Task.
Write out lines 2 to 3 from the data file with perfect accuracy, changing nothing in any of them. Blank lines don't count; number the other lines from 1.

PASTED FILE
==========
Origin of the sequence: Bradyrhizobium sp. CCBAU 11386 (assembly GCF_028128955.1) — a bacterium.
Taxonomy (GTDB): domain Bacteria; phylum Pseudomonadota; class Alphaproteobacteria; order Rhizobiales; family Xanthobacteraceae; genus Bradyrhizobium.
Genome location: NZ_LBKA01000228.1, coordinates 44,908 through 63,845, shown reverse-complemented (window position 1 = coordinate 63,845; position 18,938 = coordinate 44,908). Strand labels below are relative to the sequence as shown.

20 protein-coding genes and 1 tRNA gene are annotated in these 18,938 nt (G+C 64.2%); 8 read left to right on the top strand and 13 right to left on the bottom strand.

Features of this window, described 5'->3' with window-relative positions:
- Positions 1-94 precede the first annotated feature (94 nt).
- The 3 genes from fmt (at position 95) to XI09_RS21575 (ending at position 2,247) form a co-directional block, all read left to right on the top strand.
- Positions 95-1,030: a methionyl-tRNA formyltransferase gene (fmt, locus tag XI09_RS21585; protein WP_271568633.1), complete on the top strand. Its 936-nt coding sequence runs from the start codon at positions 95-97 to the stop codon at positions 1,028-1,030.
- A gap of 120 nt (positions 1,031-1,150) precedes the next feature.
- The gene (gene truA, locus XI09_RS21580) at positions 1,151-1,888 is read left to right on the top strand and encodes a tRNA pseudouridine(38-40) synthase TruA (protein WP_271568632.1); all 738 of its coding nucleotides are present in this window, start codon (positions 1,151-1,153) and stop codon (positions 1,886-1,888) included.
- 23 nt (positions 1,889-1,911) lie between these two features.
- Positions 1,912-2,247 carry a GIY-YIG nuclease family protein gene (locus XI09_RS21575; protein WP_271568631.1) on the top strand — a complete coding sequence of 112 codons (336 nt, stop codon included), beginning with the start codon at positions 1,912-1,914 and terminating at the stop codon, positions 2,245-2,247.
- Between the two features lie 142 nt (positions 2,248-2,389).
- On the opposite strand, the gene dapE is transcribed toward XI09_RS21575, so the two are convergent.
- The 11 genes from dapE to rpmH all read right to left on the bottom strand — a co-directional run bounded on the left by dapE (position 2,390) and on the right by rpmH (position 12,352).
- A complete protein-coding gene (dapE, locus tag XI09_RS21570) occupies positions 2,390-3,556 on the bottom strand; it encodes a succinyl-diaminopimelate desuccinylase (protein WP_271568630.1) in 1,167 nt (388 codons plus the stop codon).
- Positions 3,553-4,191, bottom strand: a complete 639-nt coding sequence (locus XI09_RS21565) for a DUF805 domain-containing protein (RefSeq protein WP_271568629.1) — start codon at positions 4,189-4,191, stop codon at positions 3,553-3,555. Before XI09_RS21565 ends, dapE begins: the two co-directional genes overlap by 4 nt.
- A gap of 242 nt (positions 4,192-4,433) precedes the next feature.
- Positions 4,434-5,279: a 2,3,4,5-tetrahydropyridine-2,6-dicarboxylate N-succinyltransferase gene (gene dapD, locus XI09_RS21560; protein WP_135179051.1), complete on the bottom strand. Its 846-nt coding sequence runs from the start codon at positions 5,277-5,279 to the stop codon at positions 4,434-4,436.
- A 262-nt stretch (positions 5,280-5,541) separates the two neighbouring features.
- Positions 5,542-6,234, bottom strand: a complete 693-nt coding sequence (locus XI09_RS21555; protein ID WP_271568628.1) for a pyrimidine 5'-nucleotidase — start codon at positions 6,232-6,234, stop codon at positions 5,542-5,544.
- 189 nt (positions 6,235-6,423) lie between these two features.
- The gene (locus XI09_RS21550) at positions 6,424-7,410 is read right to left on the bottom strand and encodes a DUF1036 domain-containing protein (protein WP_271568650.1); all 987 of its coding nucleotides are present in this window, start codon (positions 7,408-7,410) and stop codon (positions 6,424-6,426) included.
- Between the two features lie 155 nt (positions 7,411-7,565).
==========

Taxonomy (GTDB): domain Bacteria; phylum Pseudomonadota; class Alphaproteobacteria; order Rhizobiales; family Xanthobacteraceae; genus Bradyrhizobium.
Genome location: NZ_LBKA01000228.1, coordinates 44,908 through 63,845, shown reverse-complemented (window position 1 = coordinate 63,845; position 18,938 = coordinate 44,908). Strand labels below are relative to the sequence as shown.